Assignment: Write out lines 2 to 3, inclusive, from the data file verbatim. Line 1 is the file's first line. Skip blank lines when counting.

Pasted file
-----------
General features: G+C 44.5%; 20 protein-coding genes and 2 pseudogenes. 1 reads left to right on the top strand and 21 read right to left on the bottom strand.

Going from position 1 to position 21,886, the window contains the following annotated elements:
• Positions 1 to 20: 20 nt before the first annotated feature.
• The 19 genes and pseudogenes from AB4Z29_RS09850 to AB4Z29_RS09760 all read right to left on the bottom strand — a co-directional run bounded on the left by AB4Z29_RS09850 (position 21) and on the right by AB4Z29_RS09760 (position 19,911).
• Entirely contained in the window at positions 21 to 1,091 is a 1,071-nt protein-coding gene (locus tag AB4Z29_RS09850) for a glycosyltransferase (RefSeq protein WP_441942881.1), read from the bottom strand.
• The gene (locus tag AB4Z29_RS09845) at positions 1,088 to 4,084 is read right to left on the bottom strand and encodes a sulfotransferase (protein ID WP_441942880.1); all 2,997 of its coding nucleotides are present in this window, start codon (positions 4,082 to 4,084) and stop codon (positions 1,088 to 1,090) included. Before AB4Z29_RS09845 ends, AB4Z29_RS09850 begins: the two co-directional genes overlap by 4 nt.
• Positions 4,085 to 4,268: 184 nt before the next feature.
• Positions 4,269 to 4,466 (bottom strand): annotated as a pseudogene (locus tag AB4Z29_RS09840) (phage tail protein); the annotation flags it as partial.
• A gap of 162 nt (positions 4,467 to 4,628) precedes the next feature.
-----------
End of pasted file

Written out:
Going from position 1 to position 21,886, the window contains the following annotated elements:
• Positions 1 to 20: 20 nt before the first annotated feature.